A Canadian classic. This was the first “thick” book I read to myself. It was my Grade 6 Language Arts book report book. I was so proud to have read it all the way through all by myself. And I loved Anne. She is quirky and weird and totally owns it. She is proud of who she is, even though she knows she isn’t perfect. She loves completely and authentically. Joining her in her journey to fit in and belong in a new community is such a great thing for kids to read. And, it’s also a great way to learn about how people used to live and be grateful for the many conveniences we have now.
The Lion the Witch and the Wardrobe by C.S. Lewis
This is another classic novel that I think would be a great family read-along. It shows very clearly how siblings can both tussle with each other and also get along and work together. It has great lessons on forgiveness, trust, teamwork, and faith. And, it’s also really, really, really fun.
Harry Potter and the Philosopher’s Stone by J.K. Rowling
I read HP really late. I was 23 when I first picked up this book. And I fell in love. The other books in the series are great and all have wonderful aspects, but for me this first one is the best of them all. I love how innocent Harry is. I love how he struggles with his life, his dreams, his identity, with abuse and bullying and finding friends and fitting in and meeting expectations. There is a lot to talk about in this book. I covers a lot of serious topics while also being really fun and funny and heartwarming.
For the teens
The Hate U Give by Angie Thomas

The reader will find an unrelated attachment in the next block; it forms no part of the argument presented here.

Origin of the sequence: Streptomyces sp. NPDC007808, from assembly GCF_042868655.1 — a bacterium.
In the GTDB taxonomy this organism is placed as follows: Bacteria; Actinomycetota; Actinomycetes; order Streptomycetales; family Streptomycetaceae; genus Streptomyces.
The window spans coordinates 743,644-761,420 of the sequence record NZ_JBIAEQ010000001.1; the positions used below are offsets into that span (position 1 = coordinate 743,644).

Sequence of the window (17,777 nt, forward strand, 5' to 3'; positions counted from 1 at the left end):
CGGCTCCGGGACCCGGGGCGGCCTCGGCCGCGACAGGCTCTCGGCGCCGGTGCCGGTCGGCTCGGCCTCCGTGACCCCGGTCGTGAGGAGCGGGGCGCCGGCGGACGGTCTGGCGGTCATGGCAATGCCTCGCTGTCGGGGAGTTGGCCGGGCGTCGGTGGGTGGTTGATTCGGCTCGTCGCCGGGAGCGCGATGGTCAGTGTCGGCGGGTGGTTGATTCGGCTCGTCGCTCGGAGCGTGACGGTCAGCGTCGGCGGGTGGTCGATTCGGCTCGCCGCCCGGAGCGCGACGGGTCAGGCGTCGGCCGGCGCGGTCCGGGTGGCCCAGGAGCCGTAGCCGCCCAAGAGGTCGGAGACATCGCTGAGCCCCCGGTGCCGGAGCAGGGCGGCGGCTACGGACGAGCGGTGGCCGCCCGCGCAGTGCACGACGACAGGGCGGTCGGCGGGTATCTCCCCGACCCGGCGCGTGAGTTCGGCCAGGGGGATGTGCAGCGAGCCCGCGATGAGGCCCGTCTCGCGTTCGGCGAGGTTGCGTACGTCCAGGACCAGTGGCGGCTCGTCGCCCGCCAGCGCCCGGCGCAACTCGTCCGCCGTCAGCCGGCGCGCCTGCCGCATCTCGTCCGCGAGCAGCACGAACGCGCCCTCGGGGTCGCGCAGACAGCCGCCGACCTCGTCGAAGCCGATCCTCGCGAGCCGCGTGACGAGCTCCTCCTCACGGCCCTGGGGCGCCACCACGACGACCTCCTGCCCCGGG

A lot of YA books tackle some serious issues. This is one of them. The Black Lives Matter movement isn’t about devaluing other lives, but about recognizing that black people in the US are disproportionately incarcerated and killed. This book is an exploration of what that can look like. Starr is a 15 year old black girl who watches her friend Khalil, also black, get shot by pulled over and shot by a white police officer for no clear reason. The book then explores her experience through the investigation and the upheaval of a lack of justice for Khalil. This book will open conversations about race, crime, justice, protests, politics and more. And it is so, so, so important.
Simon Vs the Homo Sapiens Agenda by Becky Albertalli
Simon is a sweet, sweet teen boy. He also happens to be gay. And he doesn’t know how to tell his family or his friends. He only tells Blue, his email pen pal, who doesn’t know his true identity. This book feels so real. It’s an honest, present-day view of what high school can be like for so many kids. Identity, friendship, bullying, drama. It’s all there. And it’s an important conversation to have with teens. Other kids and other families may be different from ours but that makes them no less valuable. People change. And that’s okay. Friendships change. And that’s okay.
Moxie by Jennifer Mathieu
This book is such an important read. Girls and boys need to read it. Girls, so they can feel empowered to stand up for themselves and for each other. Boys, so they can understand how different the lived experience of girls and women often is from what they as males experience. Vivian starts a revolution in her school, she inspires the other girls to stand up to sexist dress codes and the archaic rules that allow boys (especially football players) to do and say whatever they want while the girls get groped, ignored, and treated as second class citizens.
There are many more books that I would like the kids in my life to read. But these are the first ten to come to mind.
What books do you think are important reads for the kids in your life to read?